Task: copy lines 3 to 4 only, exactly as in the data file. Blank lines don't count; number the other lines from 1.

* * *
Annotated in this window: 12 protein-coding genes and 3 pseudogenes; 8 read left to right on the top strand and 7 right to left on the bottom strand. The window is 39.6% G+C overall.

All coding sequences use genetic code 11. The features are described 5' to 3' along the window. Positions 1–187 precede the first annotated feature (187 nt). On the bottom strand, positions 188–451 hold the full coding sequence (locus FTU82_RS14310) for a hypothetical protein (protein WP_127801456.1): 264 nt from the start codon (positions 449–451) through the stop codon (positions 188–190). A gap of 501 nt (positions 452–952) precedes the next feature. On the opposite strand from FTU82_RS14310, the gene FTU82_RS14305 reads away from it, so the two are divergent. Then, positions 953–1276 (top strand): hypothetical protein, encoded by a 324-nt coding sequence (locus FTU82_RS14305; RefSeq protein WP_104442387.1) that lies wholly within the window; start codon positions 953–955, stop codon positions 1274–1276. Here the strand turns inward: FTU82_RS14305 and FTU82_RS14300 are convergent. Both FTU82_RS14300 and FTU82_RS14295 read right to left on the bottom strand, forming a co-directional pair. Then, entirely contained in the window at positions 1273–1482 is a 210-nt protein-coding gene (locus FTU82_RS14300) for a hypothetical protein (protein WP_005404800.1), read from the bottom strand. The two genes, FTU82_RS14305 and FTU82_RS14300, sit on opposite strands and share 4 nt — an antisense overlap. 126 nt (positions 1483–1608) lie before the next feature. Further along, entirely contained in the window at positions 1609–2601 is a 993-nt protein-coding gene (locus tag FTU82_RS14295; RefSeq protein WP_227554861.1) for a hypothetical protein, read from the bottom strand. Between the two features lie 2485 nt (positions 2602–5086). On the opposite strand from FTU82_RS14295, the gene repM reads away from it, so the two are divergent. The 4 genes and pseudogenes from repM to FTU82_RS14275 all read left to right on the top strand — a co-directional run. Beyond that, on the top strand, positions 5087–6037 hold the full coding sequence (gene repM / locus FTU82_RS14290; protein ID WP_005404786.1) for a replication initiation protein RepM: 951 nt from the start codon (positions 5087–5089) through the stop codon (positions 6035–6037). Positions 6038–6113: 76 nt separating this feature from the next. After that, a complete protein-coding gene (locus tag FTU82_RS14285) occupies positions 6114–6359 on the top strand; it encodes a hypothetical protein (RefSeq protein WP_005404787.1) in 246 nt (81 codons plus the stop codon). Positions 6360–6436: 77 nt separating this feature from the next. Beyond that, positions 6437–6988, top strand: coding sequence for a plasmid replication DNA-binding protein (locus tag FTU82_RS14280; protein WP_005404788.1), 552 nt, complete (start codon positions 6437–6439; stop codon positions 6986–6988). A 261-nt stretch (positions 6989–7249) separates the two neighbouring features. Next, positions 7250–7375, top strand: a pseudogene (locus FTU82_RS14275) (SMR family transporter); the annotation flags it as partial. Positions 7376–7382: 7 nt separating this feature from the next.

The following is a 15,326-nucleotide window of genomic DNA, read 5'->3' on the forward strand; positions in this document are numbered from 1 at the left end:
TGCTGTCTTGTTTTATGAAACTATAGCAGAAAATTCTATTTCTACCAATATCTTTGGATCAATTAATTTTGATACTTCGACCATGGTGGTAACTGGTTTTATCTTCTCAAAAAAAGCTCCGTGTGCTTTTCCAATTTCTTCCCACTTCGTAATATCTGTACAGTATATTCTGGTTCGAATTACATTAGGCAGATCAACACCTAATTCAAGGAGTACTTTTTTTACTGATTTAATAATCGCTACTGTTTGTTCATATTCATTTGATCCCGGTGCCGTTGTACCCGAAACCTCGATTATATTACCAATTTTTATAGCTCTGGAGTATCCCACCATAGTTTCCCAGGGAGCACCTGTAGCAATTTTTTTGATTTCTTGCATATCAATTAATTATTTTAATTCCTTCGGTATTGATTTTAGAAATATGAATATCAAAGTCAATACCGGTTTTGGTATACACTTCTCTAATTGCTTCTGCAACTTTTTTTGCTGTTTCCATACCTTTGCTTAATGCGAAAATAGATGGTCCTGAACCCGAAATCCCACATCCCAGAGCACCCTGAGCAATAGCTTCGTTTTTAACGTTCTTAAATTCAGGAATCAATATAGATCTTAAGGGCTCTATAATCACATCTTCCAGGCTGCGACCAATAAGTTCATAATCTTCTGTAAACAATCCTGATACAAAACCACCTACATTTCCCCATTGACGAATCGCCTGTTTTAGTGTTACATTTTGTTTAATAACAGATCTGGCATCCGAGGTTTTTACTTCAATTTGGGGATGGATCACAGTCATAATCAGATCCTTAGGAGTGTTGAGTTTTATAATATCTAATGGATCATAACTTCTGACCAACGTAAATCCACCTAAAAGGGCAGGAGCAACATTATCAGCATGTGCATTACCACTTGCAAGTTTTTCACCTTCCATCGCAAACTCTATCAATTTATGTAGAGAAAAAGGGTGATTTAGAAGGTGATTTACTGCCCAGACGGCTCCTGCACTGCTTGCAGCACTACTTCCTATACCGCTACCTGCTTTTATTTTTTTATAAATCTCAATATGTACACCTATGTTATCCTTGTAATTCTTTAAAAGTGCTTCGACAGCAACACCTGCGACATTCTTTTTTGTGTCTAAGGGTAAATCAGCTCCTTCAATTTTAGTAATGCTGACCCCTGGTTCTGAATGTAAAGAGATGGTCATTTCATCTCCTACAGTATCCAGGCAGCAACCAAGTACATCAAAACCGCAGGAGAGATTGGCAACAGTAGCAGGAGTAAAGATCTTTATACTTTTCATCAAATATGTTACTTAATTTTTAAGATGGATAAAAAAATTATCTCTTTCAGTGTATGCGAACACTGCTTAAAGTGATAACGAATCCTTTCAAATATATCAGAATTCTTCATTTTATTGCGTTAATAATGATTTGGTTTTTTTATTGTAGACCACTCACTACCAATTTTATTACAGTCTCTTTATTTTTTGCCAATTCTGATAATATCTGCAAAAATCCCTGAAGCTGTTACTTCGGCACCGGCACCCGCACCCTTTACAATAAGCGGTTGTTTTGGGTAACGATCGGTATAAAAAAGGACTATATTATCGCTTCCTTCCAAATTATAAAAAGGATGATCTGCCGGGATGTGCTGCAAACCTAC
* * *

The following is a 15,326-nucleotide window of genomic DNA, read 5'->3' on the forward strand; positions in this document are numbered from 1 at the left end:
TGCTGTCTTGTTTTATGAAACTATAGCAGAAAATTCTATTTCTACCAATATCTTTGGATCAATTAATTTTGATACTTCGACCATGGTGGTAACTGGTTTTATCTTCTCAAAAAAAGCTCCGTGTGCTTTTCCAATTTCTTCCCACTTCGTAATATCTGTACAGTATATTCTGGTTCGAATTACATTAGGCAGATCAACACCTAATTCAAGGAGTACTTTTTTTACTGATTTAATAATCGCTACTGTTTGTTCATATTCATTTGATCCCGGTGCCGTTGTACCCGAAACCTCGATTATATTACCAATTTTTATAGCTCTGGAGTATCCCACCATAGTTTCCCAGGGAGCACCTGTAGCAATTTTTTTGATTTCTTGCATATCAATTAATTATTTTAATTCCTTCGGTATTGATTTTAGAAATATGAATATCAAAGTCAATACCGGTTTTGGTATACACTTCTCTAATTGCTTCTGCAACTTTTTTTGCTGTTTCCATACCTTTGCTTAATGCGAAAATAGATGGTCCTGAACCCGAAATCCCACATCCCAGAGCACCCTGAGCAATAGCTTCGTTTTTAACGTTCTTAAATTCAGGAATCAATATAGATCTTAAGGGCTCTATAATCACATCTTCCAGGCTGCGACCAATAAGTTCATAATCTTCTGTAAACAATCCTGATACAAAACCACCTACATTTCCCCATTGACGAATCGCCTGTTTTAGTGTTACATTTTGTTTAATAACAGATCTGGCATCCGAGGTTTTTACTTCAATTTGGGGATGGATCACAGTCATAATCAGATCCTTAGGAGTGTTGAGTTTTATAATATCTAATGGATCATAACTTCTGACCAACGTAAATCCACCTAAAAGGGCAGGAGCAACATTATCAGCATGTGCATTACCACTTGCAAGTTTTTCACCTTCCATCGCAAACTCTATCAATTTATGTAGAGAAAAAGGGTGATTTAGAAGGTGATTTACTGCCCAGACGGCTCCTGCACTGCTTGCAGCACTACTTCCTATACCGCTACCTGCTTTTATTTTTTTATAAATCTCAATATGTACACCTATGTTATCCTTGTAATTCTTTAAAAGTGCTTCGACAGCAACACCTGCGACATTCTTTTTTGTGTCTAAGGGTAAATCAGCTCCTTCAATTTTAGTAATGCTGACCCCTGGTTCTGAATGTAAAGAGATGGTCATTTCATCTCCTACAGTATCCAGGCAGCAACCAAGTACATCAAAACCGCAGGAGAGATTGGCAACAGTAGCAGGAGTAAAGATCTTTATACTTTTCATCAAATATGTTACTTAATTTTTAAGATGGATAAAAAAATTATCTCTTTCAGTGTATGCGAACACTGCTTAAAGTGATAACGAATCCTTTCAAATATATCAGAATTCTTCATTTTATTGCGTTAATAATGATTTGGTTTTTTTATTGTAGACCACTCACTACCAATTTTATTACAGTCTCTTTATTTTTTGCCAATTCTGATAATATCTGCAAAAATCCCTGAAGCTGTTACTTCGGCACCGGCACCCGCACCCTTTACAATAAGCGGTTGTTTTGGGTAACGATCGGTATAAAAAAGGACTATATTATCGCTTCCTTCCAAATTATAAAAAGGATGATCTGCCGGGATGTGCTGCAAACCTAC